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www.thebalance.com/testamentary-vs-living-trusts-3505387

The basic difference between a testamentary trust and a living trust is pretty black and white. Each is really just what it sounds like. A testamentary trust is one that's provided for in a last will and testament; the will tells the executor of the estate to create it.A living trust is set up by someone while he's alive.

www.investorwords.com/19330/residuary_trust.html

Assets transferred to a residuary trust, which is created upon the death of the trustor, are not considered as part of the trustor's or survivor's estate and are, therefore, not taxable to either. Also called a B trust.

en.wikipedia.org/wiki/Testamentary_trust

A testamentary trust (sometimes referred to as a will trust or trust under will) is a trust which arises upon the death of the testator, and which is specified in his or her will. A will may contain more than one testamentary trust, and may address all or any portion of the estate.

www.reference.com/business-finance/residuary-trust-4d...

What Is a Residuary Trust? A residuary trust, also known as a B-trust, is the second part of a two trust arrangement that is created for the benefit of the trustor's spouse, states InvesterWords. This trust fund is not considered part of there estate, and is therefore not taxable to the trustor or the surviving spouse.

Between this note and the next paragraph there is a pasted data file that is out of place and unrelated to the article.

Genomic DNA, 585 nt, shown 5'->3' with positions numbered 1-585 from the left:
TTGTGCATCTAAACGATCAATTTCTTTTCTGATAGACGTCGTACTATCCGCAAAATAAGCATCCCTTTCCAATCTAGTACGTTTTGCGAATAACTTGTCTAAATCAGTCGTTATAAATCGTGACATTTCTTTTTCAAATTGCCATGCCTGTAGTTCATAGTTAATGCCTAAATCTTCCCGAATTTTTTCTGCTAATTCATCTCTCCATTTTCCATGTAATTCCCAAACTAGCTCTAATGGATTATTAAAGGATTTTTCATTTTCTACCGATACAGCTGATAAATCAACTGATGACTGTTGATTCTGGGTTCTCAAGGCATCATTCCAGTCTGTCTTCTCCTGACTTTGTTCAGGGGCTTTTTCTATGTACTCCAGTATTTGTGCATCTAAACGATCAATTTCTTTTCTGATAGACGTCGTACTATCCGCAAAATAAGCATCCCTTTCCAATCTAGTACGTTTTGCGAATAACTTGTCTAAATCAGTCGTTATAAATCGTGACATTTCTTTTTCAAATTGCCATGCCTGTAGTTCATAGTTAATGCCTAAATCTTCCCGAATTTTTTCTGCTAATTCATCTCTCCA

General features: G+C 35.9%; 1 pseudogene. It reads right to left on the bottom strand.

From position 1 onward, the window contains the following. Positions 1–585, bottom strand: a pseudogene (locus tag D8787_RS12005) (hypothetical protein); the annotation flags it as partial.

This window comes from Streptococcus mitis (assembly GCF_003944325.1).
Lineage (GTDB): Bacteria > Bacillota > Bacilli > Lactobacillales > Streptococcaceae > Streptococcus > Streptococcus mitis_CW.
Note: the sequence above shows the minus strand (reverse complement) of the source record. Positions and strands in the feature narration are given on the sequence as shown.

en.wikipedia.org/wiki/Bypass_trust

A bypass trust is a long-term planning device. It is typically created as part of an A/B Living trust estate plan after the death of the first spouse to die. During life, a married couple transfers ownership of property into a trust.

www.investopedia.com/terms/t/testamentarytrust.asp

A testamentary trust is established by the last will and testament of a testator who names the trust as his or her beneficiary. The testamentary trust is a provision made in the will that ...

www.nupplegal.com/living-trust/revocable-living-trust/...

In addition, a living trust is private while a testamentary trust is public. Revocable Trust vs Irrevocable Trust. A revocable trust is one in which the grantor reserves the right to revoke the trust or modify and amend any of the provision of the trust after the trust becomes effective.

www.legalzoom.com/articles/do-you-need-a-residual-clause...

Do you need a Residual Clause in your Trust? Find out more at LegalZoom.com. ... When a testamentary trust is set up, assets are transferred into the trust after the person has died. ... to include residual clauses in your trust. Fortunately, residual clauses can be added to your trust at any time, in much the same way a will can be changed at ...

caselaw.findlaw.com/nj-tax-court/1624818.html

Trust A was not administered in New Jersey and the Trustee was a resident of New York. Therefore, Trust A could only be taxed on the undistributed income if it owned assets in New Jersey, thus running afoul of the precedent set by the Tax Court in Pennoyer and Potter and the guidance adopted by the Director.

www.nolo.com/legal-encyclopedia/residuary-beneficiaies.html

Residuary Beneficiaries in Wills vs. Trusts. You can name a residuary beneficiary for a will or trust. However, what a residuary beneficiary receives may be very different in a will compared to a trust. In Trusts. The residuary beneficiary of a living trust receives all property transfered into the trust that isn't passed to specific beneficiaries.